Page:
Reap the Rewards from True Employee Empowerment. Employee empowerment in name only is actually more harmful to moral than acknowledging that decisions are made by a select group of individuals.Failure to accept and consider input from all levels of employees fails to take advantage of the specialized knowledge and creativity of each employee.Maximizing employee input is a powerful tool to create leaps in customer service, cost reduction, and creative marketing.Companies who strive for quality within a framework of continuous change will stay in a leadership role longer than those companies who struggle for perfection at the expense of change.Richard Branson, the world’s second youngest billionaire, constantly challenged his employees to find creative ways to stay ahead of the competition.Through this commitment to employee empowerment, Branson’s Virgin Atlantic Airlines revenue growth to $700 million in just six years since inception.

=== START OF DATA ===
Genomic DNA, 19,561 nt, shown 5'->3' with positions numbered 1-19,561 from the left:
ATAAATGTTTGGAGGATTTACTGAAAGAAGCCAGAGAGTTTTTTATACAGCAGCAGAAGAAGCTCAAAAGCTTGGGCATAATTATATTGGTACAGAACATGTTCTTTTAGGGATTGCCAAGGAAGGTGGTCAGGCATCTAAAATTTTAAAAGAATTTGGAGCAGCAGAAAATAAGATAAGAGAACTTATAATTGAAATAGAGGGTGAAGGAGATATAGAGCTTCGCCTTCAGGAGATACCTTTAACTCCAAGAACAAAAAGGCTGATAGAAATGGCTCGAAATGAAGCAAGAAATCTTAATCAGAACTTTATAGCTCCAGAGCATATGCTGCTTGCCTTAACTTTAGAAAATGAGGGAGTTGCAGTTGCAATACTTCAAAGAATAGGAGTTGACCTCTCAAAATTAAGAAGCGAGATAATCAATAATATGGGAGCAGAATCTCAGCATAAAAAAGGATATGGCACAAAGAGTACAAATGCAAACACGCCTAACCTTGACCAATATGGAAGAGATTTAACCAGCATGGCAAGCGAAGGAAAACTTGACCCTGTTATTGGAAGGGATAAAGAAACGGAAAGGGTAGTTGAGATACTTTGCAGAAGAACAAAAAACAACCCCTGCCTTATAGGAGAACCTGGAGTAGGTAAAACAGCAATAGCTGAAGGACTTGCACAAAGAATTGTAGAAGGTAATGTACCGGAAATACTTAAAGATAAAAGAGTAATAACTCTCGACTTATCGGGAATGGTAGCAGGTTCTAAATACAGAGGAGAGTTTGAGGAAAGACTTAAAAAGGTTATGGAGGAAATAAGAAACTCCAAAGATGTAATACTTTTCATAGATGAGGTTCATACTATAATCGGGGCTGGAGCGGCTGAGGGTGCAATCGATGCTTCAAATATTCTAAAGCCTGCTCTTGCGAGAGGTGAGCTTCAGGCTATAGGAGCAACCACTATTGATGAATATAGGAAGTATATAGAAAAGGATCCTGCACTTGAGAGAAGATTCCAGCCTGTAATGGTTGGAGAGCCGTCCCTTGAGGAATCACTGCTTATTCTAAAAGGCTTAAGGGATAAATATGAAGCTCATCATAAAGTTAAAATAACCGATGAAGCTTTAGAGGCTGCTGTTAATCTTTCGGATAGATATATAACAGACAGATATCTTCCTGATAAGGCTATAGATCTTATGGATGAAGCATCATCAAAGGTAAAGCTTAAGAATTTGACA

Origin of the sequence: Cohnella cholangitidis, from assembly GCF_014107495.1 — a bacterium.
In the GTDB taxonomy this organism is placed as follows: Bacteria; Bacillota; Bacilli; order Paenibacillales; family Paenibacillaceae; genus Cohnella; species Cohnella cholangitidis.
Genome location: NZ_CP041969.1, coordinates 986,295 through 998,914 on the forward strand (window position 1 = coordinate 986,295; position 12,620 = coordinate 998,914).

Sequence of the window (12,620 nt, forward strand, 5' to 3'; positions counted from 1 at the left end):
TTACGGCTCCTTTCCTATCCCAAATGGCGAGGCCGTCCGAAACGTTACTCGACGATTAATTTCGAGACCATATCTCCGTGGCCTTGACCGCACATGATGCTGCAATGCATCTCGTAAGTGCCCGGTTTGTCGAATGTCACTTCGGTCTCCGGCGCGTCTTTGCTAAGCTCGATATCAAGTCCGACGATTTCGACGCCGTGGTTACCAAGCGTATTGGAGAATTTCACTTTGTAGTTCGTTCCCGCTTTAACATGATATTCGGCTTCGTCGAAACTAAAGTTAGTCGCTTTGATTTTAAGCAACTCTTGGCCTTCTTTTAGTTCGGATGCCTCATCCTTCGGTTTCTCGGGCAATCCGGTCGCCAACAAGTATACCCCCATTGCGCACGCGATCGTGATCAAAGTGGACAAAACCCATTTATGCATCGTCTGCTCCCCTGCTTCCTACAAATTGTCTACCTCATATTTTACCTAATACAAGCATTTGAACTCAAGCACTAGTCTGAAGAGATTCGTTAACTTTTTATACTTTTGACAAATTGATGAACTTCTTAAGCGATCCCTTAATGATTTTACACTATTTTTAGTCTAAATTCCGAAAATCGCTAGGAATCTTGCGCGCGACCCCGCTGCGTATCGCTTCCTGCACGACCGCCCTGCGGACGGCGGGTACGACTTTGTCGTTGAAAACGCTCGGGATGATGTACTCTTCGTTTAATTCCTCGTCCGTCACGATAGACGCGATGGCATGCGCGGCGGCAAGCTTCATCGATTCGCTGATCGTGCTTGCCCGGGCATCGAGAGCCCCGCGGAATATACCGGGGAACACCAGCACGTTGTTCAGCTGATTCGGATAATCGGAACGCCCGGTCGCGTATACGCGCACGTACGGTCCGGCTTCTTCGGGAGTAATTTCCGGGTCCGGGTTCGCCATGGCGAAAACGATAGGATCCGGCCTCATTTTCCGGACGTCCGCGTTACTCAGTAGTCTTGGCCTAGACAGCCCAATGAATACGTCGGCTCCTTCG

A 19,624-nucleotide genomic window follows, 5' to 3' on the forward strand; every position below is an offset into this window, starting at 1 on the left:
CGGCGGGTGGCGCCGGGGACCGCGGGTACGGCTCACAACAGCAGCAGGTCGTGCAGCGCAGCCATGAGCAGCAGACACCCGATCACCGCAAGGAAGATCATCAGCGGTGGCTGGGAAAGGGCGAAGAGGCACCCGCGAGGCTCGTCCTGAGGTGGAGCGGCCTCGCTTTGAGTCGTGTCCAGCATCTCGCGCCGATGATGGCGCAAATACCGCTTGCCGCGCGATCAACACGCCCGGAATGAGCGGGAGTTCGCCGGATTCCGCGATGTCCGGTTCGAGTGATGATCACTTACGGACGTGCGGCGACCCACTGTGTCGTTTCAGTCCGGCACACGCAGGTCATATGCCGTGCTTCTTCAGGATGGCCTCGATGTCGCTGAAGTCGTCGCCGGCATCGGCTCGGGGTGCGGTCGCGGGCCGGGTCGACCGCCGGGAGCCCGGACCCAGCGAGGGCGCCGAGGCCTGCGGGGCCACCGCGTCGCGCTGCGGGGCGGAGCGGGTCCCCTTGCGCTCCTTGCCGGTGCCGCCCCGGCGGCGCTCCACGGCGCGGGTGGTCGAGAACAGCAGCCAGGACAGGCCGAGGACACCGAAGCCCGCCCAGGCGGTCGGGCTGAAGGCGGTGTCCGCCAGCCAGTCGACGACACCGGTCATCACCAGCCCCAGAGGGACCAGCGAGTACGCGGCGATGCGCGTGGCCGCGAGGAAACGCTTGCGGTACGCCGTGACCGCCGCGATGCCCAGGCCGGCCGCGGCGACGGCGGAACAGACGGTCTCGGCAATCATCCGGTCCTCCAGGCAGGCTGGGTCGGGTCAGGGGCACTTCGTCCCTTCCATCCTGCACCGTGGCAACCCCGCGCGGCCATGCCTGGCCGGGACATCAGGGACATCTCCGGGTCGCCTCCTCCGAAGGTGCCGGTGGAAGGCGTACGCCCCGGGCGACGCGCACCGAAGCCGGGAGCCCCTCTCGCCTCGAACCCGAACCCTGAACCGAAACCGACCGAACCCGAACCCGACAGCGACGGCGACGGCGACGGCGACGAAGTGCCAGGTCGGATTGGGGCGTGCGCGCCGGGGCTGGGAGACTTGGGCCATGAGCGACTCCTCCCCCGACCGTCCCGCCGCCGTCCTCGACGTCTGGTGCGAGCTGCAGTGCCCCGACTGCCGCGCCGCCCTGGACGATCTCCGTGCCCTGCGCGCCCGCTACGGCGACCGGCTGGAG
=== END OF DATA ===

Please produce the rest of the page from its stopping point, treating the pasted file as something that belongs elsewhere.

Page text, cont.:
Another telling example of how effective empowerment of workers is can be seen in a case study of Hewlett Packard (HP). When HP tasked its engineers to decrease the defect rate of soldered connections, they developed suggestions which cut the rate in half – from 4 to 2 per 1000 connections.Later when HP tasked the general workforce with the same task, the resulting suggestions cut the defect rate to fewer than two defects in one million connections. [vii]

Create Co-evolution of the Corporation Through Relating Technological Revolution with Employment and Managerial Revolution. Arie de Geus, head of Royal Dutch Shell sums up the need for corporate knowledge in his statement, “The ability to learn faster than your competitors may be the only sustainable competitive advantage.” Technology advances have created the ability to gather vast stores of corporate data.Corporations have learned through tough, expensive lessons that having data is not equivalent to knowledge.Further, knowledge is only useful if it is acted upon.